around all over the places.

I understand right now we start it as simple so it may just be fine
that the initial development activities center around virtio. However,
from cloud provider/vendor perspective I don't see the proposed scheme
limits to virtio only. Any other PV driver which has the plan to
support the same scheme can benefit. The point is that we shouldn't be
limiting the scheme to virtio specifics so early which is hard to have
it promoted to a common driver once we get there.
The whole idea has been floating around for years. It would always
get being drowned in this kind of "lets try to cover all use-cases"
discussions, and never make progress.
So let's see some working code merged. If it works fine for virtio
and turns out to be a good fit for netvsc, we can share code.
I think we at least should start with a separate netdev other than
virtio. That is what we may agree to have to do without comprise I'd
I think the usecase that you are targeting does require a new para virt bond driver
and a new type of netdevice.

For the usecase where the host is doing all the guest network tuning/optimizations and the VM is not expected to do any tuning/optimizations on the VF driver directly, i think the current patch that follows the netvsc model of 2 netdevs(virtio and vf) should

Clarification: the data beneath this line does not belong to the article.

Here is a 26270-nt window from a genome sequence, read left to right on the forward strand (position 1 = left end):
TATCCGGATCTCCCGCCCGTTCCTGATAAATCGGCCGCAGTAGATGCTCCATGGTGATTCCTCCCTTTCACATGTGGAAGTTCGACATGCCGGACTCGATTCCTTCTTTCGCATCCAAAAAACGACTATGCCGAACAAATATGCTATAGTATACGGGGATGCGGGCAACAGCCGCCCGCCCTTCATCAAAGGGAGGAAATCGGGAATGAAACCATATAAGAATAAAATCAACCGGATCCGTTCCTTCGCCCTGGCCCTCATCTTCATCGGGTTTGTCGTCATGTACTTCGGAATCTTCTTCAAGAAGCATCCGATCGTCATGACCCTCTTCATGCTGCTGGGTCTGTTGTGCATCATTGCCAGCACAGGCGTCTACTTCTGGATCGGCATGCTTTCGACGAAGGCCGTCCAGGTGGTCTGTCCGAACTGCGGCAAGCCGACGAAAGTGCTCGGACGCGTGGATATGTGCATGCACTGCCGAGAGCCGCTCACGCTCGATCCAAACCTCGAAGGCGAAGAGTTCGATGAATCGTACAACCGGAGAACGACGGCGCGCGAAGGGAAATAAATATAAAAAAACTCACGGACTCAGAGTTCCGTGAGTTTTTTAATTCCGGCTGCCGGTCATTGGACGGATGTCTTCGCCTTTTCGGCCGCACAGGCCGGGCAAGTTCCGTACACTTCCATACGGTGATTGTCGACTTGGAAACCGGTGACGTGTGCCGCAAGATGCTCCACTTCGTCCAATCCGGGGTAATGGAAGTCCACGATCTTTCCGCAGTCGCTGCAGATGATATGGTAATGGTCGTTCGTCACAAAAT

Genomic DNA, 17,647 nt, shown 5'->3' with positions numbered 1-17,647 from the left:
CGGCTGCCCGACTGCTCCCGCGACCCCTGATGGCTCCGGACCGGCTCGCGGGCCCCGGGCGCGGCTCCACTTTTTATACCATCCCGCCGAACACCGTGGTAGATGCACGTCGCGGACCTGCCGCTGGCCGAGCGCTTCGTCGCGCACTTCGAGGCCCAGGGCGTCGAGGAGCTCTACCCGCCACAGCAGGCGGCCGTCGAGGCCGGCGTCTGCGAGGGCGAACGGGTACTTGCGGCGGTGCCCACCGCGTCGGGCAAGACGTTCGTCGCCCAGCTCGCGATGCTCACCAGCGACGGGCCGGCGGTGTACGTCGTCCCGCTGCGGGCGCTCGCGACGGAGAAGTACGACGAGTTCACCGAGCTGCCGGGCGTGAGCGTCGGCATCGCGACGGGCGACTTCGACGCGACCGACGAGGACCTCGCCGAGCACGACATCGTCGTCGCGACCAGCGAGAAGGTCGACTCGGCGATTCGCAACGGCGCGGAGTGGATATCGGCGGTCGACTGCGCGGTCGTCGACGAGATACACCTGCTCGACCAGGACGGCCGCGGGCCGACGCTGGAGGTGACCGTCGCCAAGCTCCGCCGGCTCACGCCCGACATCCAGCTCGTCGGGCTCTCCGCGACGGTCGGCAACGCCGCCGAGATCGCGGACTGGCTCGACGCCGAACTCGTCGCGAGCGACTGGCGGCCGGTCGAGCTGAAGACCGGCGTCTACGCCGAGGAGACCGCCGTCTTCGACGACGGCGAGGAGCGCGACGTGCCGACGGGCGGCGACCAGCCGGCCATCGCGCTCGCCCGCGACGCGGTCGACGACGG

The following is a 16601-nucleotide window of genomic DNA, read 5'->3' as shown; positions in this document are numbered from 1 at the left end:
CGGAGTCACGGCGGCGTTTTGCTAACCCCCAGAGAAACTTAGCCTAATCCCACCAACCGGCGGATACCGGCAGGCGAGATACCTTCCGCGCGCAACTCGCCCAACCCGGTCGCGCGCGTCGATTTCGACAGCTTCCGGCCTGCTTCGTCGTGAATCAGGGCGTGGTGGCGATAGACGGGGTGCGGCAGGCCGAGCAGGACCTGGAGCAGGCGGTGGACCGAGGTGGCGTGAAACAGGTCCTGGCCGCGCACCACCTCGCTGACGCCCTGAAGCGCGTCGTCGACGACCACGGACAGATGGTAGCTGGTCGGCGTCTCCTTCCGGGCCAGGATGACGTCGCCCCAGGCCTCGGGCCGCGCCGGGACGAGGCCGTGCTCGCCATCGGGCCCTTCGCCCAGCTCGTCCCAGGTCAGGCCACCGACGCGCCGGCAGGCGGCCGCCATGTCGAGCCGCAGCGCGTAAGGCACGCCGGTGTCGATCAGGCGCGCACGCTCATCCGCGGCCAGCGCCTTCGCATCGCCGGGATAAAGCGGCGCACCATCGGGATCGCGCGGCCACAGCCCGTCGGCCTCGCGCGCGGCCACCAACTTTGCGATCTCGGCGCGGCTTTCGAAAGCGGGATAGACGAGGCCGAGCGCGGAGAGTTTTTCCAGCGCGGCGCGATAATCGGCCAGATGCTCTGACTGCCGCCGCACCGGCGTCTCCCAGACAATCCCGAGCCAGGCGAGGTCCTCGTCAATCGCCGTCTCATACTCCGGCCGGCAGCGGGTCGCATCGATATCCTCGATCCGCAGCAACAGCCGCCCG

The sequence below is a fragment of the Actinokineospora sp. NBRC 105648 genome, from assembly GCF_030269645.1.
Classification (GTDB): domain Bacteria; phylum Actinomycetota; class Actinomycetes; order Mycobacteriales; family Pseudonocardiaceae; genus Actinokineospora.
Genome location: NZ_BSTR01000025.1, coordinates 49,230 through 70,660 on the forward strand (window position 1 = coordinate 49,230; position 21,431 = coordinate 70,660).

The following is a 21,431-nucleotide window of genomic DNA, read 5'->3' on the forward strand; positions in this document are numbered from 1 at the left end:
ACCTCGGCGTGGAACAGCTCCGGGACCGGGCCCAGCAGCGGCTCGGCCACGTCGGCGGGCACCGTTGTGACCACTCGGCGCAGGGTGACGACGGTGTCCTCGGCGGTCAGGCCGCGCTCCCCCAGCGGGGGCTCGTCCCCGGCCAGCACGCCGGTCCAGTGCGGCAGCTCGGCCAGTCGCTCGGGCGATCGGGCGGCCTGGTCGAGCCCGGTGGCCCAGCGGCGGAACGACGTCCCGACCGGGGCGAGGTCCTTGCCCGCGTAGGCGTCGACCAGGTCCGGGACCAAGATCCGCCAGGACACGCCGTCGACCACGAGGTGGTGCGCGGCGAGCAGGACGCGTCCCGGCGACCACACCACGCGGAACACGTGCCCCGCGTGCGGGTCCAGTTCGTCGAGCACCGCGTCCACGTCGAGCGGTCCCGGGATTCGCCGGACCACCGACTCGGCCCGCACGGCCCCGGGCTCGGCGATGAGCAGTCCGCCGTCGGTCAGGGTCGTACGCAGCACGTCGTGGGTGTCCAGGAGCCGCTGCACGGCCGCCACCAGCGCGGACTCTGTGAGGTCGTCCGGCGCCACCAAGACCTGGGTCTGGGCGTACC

work fine.

So some people want a fully userspace-configurable switchdev, and that
already exists at some level, and maybe it makes sense to add more
features for performance.

But the point was that some host configurations are very simple,
and it probably makes sense to pass this information to the guest
and have guest act on it directly. Let's not conflate the two.
It may be fine to push some of the configurations from host but that
perhaps doesn't cover all the cases: how is it possible for the host
to save all network states and configs done by the guest before
migration. Some of the configs might come from future guest which is
unknown to host. Anyhow the bottom line is that the guest must be able
to act on those configuration request changes automatically without
involving users intervention.

All use-cases are *already* covered by existing kernel APIs.  Just use a
bond, or a bridge, or whatever. It's just that they are so generic and
hard to use, that userspace to do it never surfaced.
As mentioned earlier, for which I cannot stress enough, the existing
generic bond or bridge doesn't work. We need a new net device that
works for live migration specifically and fits it well.

So I am interested in some code that handles some simple use-cases
in the kernel, with a simple kernel API.
It should be fine, I like simple stuffs too and wouldn't like to make
complications. The concept of hiding auto-managed interfaces is not
new and has even been implemented by other operating systems already.
Not sure if that is your compatibility concern. We start with simple
for sure, but simple != in-expandable then make potential users
impossible to use at all.